Surveillance of journalists - IFJ Expert Group statement

At the heart of much important journalism is the ability to guarantee sources that they may share information in confidence. It is by this means that reporters uncover inefficient bureaucracy, undetected criminality, and the corruption that undermines good governance.

Studio photographic illustration showing a smartphone with the website of Israel's NSO Group which features 'Pegasus' spyware. Credits: JOEL SAGET / AFP

Sophisticated tools of surveillance have the potential to undermine this, either by design or accident.

Digital technology provides multiplying possibilities for state agencies and others to undermine bonds of trust between journalists and their sources. Telephone records may be accessed. Electronic communications can be monitored. Historic information stored on digital platforms can be copied. Facial recognition technology can be used to link individuals in each others company. Artificial intelligence can be deployed to recognise patterns of contact.

The rights of whistleblowers should be defined in law. National and international law should also afford journalists the means to ensure discretion in their work. Where are state agency seeks to compel a journalist is legally required to disclose sources of information or other professionally obtained material, application should be in public and subject to judicial oversight.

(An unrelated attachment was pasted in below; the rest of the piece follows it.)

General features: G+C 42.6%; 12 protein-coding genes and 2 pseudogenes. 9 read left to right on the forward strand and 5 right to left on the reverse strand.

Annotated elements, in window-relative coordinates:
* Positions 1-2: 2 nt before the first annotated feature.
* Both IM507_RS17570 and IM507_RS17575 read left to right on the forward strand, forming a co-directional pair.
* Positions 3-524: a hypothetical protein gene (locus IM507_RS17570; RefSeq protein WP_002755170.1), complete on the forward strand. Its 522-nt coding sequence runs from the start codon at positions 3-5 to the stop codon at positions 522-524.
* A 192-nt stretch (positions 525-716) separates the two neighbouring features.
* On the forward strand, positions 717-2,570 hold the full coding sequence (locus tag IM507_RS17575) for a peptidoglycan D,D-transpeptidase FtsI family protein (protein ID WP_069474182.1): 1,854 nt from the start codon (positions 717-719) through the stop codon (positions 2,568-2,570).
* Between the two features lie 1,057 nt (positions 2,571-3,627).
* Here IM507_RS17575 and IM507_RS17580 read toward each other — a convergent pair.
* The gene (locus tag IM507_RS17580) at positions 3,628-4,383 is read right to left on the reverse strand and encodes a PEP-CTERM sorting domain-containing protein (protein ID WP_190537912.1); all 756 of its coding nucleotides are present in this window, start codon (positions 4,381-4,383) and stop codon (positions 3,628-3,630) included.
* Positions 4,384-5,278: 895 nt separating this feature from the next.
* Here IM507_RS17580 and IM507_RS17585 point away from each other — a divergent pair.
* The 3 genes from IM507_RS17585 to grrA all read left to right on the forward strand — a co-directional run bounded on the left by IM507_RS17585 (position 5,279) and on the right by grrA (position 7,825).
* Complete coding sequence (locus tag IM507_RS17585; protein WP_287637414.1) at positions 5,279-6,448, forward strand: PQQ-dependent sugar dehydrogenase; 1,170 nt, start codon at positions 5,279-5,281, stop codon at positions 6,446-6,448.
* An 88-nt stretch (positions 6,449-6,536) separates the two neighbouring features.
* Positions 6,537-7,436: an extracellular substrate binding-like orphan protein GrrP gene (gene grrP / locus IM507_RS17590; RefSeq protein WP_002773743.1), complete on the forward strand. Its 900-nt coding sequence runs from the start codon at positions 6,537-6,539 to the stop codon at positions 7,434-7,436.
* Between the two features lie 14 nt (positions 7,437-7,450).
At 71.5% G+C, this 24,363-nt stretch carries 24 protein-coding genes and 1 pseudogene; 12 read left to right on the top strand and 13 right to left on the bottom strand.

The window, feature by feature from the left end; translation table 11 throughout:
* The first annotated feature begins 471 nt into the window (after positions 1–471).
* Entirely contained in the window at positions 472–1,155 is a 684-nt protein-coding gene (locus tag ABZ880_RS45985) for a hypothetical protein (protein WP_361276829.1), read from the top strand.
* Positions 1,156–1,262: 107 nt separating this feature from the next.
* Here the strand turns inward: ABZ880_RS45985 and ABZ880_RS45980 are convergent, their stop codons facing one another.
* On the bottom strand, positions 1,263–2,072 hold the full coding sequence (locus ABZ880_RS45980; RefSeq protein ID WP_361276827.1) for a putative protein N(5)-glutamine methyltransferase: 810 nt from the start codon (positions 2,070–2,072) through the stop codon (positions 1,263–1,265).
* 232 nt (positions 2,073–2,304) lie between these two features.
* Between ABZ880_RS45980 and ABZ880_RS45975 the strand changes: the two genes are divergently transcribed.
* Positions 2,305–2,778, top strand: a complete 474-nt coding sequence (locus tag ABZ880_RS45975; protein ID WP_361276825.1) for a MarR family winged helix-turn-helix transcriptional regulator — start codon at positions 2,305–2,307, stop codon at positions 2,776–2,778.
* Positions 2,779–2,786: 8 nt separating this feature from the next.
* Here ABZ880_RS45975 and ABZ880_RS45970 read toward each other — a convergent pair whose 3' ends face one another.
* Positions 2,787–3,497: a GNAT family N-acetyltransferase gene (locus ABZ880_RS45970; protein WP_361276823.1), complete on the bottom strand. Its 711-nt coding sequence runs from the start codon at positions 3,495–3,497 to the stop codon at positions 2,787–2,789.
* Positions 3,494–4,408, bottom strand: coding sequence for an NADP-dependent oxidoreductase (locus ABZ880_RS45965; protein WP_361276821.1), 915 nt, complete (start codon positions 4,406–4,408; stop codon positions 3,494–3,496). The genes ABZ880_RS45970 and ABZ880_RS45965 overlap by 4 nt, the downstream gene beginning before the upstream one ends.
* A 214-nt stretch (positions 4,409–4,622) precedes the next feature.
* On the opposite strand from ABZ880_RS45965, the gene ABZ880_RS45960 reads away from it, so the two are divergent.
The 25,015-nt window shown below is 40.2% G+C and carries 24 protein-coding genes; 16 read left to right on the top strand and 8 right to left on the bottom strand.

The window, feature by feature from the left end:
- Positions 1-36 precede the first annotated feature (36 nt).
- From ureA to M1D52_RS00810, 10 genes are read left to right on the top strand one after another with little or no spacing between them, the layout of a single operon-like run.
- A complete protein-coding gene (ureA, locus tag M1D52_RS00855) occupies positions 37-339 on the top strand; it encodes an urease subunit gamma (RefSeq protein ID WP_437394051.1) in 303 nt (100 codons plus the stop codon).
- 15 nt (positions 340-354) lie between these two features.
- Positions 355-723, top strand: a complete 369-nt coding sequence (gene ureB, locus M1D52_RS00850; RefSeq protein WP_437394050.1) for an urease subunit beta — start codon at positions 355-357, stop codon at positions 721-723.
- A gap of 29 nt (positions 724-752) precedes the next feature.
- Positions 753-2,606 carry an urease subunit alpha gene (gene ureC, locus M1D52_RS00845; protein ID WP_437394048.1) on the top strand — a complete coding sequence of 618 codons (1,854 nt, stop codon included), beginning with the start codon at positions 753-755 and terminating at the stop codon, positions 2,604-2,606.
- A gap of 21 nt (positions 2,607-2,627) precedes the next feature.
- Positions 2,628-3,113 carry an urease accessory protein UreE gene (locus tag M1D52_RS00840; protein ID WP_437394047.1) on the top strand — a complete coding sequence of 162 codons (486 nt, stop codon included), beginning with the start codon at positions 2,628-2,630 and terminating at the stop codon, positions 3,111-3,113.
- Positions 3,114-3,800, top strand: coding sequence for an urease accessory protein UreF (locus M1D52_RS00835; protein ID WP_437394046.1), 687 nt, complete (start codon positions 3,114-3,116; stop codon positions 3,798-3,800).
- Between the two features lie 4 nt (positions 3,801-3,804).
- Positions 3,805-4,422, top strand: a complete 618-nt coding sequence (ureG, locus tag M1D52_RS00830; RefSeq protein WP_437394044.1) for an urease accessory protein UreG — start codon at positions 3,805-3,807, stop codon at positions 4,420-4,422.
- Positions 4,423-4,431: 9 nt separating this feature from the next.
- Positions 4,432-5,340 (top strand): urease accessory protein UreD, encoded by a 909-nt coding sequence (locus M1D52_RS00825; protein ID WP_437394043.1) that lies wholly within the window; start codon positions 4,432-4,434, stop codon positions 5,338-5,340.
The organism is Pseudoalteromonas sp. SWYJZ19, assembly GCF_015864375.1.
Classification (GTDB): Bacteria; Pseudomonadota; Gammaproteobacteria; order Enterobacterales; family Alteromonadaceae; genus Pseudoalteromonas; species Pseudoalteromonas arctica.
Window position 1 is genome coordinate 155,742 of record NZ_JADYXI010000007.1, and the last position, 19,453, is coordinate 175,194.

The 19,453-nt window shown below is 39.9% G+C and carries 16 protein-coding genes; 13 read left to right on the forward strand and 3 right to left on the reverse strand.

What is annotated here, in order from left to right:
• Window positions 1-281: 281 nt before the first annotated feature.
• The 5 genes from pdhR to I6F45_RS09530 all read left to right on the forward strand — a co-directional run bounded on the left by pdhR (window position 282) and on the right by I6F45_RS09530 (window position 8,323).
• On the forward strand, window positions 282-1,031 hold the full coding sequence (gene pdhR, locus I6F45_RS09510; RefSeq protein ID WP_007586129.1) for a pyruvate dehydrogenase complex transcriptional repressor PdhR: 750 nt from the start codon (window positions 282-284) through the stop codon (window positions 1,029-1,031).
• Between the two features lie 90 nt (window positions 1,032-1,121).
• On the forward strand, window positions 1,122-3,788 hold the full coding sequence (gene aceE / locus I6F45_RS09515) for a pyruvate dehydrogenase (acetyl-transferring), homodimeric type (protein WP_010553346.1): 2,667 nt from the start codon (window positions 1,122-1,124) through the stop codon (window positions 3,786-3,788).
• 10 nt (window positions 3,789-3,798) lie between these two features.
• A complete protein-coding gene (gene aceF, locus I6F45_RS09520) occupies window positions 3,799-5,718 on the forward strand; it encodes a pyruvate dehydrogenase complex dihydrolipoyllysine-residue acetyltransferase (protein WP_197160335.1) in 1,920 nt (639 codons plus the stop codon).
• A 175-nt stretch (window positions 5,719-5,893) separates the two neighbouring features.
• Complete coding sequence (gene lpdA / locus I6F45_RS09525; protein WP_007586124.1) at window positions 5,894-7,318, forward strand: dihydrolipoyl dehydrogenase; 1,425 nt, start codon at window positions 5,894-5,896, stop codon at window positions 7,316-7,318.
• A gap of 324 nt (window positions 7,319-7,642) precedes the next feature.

Journalists must redouble efforts to safeguard their own data. This must include using multiple phones, including burnersthat are less susceptible to Pegasushacking, as well as adopting tradecraftto ensure that their phones do not have the potential to betray their every move and provide a ringside seat for their most sensitive meetings.

Governments must enshrine in domestic law the inviolability of journalistscommunications both abstractly and in the framing of specific laws and regulations such as those on domestic surveillance. Any dilution of such protections should be resisted.

The international community must build a regulatory regime that allows the inspection and regulation of any and all organisations supplying products that have the capacity to undermine such critical freedoms.

For more information, please contact IFJ on +32 2 235 22 16

The IFJ represents more than 600,000 journalists in 146 countries

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